Mismatch negativity generation in the human 5HT2A agonist and NMDA antagonist model of psychosis
Many studies have reported deficits of mismatch negativity (MMN) in schizophrenic patients. Pharmacological challenges with hallucinogens in healthy humans are used as models for psychotic states. Previous studies reported a significant reduction of MMN after ketamine (N-methyl-d-aspartate acid [NMDA] antagonist model) but not after psilocybin (5HT2A agonist model).
The aim of the present study was to directly compare the two models of psychosis using an intraindividual crossover design.
Materials and methods
Fifteen healthy subjects participated in a randomized, double-blind, crossover study with a low and a high dose of the 5HT2A agonist dimethyltryptamine (DMT) and the NMDA antagonist S-ketamine. During electroencephalographic recording, the subjects were performing the AX-version of a continuous performance test (AX-CPT). A source analysis of MMN was performed on the basis of a four-source model of MMN generation.
Nine subjects completed both experimental days with the two doses of both drugs. Overall, we found blunted MMN and performance deficits in the AX-CPT after both drugs. However, the reduction in MMN activity was overall more pronounced after S-ketamine intake, and only S-ketamine had a significant impact on the frontal source of MMN.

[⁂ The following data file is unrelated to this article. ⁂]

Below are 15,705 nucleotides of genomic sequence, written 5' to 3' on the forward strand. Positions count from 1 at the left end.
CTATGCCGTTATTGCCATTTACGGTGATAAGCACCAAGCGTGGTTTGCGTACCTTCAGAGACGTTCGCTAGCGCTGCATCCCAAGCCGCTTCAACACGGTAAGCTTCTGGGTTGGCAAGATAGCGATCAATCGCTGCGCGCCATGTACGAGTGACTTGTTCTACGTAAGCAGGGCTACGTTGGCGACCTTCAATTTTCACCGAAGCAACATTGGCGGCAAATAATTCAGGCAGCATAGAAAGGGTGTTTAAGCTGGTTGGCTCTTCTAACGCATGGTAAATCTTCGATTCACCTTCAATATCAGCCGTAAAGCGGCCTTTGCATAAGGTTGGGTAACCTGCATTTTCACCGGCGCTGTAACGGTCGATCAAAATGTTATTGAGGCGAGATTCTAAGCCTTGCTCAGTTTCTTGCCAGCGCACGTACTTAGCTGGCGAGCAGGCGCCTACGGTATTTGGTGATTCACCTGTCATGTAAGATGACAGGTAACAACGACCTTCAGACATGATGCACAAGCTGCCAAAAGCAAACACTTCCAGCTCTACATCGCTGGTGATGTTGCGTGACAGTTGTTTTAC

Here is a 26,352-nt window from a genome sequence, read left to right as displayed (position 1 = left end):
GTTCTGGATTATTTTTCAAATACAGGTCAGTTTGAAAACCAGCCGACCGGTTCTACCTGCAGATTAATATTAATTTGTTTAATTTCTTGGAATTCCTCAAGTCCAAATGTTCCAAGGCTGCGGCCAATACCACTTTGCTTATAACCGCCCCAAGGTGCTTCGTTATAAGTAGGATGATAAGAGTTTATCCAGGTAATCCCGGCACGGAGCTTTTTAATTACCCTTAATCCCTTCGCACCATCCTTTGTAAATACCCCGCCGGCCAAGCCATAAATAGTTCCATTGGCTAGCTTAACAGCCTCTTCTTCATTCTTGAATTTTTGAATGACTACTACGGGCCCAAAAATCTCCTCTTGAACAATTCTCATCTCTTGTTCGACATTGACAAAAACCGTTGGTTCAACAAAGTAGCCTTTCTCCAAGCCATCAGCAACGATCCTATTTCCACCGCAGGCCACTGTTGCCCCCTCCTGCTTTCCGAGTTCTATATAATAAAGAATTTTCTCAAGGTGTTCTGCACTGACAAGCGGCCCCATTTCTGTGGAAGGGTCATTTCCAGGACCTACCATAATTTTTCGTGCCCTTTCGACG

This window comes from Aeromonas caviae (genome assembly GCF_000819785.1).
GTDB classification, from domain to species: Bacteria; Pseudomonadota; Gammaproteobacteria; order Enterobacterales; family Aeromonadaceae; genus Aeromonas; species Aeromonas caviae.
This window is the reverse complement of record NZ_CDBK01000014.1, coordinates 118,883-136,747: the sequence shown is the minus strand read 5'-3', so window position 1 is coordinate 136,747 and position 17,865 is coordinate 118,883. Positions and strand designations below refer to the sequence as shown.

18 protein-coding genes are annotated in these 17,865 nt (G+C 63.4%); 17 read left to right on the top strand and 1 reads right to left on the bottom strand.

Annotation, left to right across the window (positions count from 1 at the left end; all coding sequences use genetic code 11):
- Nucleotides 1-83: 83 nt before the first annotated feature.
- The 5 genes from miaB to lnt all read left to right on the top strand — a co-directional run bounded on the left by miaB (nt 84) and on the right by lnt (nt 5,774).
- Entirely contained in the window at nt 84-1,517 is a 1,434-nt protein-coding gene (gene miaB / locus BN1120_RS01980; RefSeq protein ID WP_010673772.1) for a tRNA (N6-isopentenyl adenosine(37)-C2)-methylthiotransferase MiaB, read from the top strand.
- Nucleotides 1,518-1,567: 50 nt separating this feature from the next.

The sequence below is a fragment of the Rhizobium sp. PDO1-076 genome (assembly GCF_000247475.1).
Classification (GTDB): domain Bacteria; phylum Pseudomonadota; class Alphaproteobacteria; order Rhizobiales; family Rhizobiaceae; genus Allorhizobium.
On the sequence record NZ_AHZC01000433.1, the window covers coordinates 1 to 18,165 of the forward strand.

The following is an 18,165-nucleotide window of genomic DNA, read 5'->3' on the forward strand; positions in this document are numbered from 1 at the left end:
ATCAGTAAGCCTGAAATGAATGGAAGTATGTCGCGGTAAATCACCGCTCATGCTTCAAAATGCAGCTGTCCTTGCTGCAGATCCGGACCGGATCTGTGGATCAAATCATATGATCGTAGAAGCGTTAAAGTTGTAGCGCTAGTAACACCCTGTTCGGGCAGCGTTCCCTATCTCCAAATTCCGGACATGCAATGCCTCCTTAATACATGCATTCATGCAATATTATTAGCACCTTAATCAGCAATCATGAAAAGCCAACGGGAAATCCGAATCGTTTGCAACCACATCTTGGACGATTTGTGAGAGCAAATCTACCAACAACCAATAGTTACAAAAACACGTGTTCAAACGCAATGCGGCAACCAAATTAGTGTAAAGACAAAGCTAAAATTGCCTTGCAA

The NDMA antagonist model and the 5HT2A agonist model of psychosis display distinct neurocognitive profiles. These findings are in line with the view of the two classes of hallucinogens modeling different aspects of psychosis.
- Mismatch negativity generation in the human 5HT2A agonist and NMDA antagonist model of psychosis
- Open Access
- Available under Open Access This content is freely available online to anyone, anywhere at any time.
Volume 199, Issue 1 , pp 77-88
- Cover Date
- Print ISSN
- Online ISSN
- Additional Links
- Mismatch negativity
- Model psychosis
- Industry Sectors
- Author Affiliations
- 1. Department of Psychiatry and Psychotherapy, University of Cologne, Kerpener Strasse 62, 50924, Cologne, Germany
- 3. Psychiatric University Hospital, Lenggstrasse 31, 8032, Zurich, Switzerland
- 2. Department of Psychiatry and Psychotherapy, University of Technology Aachen (RWTH), Pauwelsstrasse 30, 52074, Aachen, Germany
- 4. Max-Planck-lnstitute for Experimental Medicine, Göttingen, Germany
- 5. Department of Neurology, University of Technology Aachen (RWTH), Pauwelsstrasse 30, 52074, Aachen, Germany